Medtronic announced that it will work with Qualcomm Life to develop a new generation of smaller, affordable continuous glucose monitors (CGMs) for people with Type 2 diabetes, the companies announced today.
Currently, CGM devices are mostly prescribed for people with Type 1 diabetes, while those with Type 2 are more likely to use discrete finger-prick glucometers. However, this new partnership aims to leverage Qualcomm's expertise to develop CGMs that are smaller, easier to use, and more affordable than currently available CGMs -- in the hopes of making the technology available to those with Type 2 diabetes, an addressable market more than 20 times larger.
The device could also potentially be disposable, and could lead to "CGM solutions that not only measure glucose but enable the delivery of actionable insights to both patients and providers," according to a press release from the companies.
"Our vision is to transform diabetes care so people with diabetes can enjoy greater freedom and better health," Laura Stoltenberg, vice president and general manager of non-intensive diabetes therapies at Medtronic, said in a statement. "We are thrilled to be collaborating with Qualcomm Life -- a best-in-class leader in wireless technologies that is ahead of the curve in a rapidly changing connected world -- to develop innovative and affordable CGM systems that will fundamentally change Type 2 diabetes management."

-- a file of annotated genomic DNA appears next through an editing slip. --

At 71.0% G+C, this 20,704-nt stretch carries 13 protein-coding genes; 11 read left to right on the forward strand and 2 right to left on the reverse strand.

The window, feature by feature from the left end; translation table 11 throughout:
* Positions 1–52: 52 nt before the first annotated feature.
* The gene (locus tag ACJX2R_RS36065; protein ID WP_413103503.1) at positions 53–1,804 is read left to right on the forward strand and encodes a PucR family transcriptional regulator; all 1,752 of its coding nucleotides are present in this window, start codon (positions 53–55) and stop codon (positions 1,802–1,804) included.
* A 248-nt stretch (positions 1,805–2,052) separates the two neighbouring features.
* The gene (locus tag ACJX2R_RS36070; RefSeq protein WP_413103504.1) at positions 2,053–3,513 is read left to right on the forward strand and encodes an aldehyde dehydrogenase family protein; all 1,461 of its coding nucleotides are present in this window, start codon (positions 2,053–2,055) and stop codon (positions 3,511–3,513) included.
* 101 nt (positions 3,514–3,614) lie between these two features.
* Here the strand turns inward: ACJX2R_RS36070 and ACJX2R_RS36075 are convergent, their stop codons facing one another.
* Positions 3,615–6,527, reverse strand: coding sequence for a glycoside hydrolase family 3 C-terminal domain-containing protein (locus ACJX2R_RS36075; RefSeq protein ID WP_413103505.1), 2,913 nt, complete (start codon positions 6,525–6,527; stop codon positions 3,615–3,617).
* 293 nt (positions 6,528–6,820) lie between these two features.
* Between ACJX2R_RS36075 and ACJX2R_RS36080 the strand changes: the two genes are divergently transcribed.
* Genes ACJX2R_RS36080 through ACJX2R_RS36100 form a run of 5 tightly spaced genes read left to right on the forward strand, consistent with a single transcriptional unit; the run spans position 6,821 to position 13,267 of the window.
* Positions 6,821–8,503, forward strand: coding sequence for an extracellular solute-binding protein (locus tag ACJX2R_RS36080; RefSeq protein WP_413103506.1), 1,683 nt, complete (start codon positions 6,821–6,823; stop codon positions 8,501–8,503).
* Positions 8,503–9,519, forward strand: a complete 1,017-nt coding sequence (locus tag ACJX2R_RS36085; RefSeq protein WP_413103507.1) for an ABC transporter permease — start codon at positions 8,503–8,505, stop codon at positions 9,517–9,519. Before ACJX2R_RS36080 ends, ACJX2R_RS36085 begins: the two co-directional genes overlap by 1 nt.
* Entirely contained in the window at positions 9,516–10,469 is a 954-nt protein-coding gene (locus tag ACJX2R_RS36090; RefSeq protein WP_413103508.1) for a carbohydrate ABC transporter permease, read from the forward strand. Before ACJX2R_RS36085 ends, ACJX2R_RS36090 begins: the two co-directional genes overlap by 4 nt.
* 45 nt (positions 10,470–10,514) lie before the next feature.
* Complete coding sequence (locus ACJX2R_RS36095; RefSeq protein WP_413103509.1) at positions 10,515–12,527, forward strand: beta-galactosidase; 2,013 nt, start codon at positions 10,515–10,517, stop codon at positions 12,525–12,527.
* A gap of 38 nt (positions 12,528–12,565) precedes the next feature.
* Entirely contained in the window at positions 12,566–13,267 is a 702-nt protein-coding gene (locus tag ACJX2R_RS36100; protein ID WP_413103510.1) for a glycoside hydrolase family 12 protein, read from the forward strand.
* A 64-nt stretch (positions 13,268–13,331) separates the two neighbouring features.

If the details of the partnership sound familiar, it may be because Medtronic competitor DexCom made a similar announcement last summer: only their partner was Google Life Sciences, now known as Verily. DexCom announced that it had partnered with Verily to develop a device that is "the size of a dime", less expensive than current CGMs, and that is intended not just for people with Type 1 diabetes but also for those with Type 2 diabetes.
Qualcomm has worked with a number of major healthcare companies to develop device pilots over the last few years including pharma companies Roche, Novartis, and GSK, pharmacy chain Walgreens, and health insurer UnitedHealthcare. The company also sponsors the Tricorder X Prize, a $10 million contest to develop a comprehensive home health scanner.
Medtronic has embarked on a number of partnerships of its own recently on the diabetes side. It's working with Samsung to optimize the viewing of CGM and pump data from its MiniMed Connect offering and tapping IBM Watson to apply cognitive computing to data from Medtronic's CareLink Connect system.